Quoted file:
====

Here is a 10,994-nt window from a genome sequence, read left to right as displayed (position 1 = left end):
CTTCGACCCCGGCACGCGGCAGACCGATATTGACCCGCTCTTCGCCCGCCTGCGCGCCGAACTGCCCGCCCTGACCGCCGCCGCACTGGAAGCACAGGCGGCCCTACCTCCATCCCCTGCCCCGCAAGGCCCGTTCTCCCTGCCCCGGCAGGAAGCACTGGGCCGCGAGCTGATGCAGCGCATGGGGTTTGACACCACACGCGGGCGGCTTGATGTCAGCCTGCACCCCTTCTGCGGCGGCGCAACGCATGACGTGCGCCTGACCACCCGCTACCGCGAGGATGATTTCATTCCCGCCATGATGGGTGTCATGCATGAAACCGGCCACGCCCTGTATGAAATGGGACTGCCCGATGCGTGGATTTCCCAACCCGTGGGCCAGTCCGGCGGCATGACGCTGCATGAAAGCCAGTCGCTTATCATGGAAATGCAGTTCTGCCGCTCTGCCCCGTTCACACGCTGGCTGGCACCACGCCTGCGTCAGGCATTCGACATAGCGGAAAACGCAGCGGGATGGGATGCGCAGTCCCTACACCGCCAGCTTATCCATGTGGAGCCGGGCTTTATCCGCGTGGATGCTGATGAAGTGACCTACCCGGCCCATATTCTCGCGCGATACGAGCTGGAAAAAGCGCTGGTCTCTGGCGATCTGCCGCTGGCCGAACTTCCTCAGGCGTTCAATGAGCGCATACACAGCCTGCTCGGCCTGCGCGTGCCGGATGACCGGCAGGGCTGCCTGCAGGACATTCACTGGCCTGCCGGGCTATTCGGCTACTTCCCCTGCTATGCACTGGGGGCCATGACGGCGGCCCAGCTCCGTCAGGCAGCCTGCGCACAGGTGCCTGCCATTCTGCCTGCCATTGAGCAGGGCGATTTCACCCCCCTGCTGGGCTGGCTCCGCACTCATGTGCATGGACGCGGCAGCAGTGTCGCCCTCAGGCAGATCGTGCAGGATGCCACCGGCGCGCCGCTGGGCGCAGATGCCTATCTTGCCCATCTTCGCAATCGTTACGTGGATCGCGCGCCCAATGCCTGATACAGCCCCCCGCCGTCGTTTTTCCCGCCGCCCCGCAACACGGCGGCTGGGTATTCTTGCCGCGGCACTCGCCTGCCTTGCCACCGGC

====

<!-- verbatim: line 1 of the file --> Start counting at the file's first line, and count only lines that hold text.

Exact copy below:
Here is a 10,994-nt window from a genome sequence, read left to right as displayed (position 1 = left end):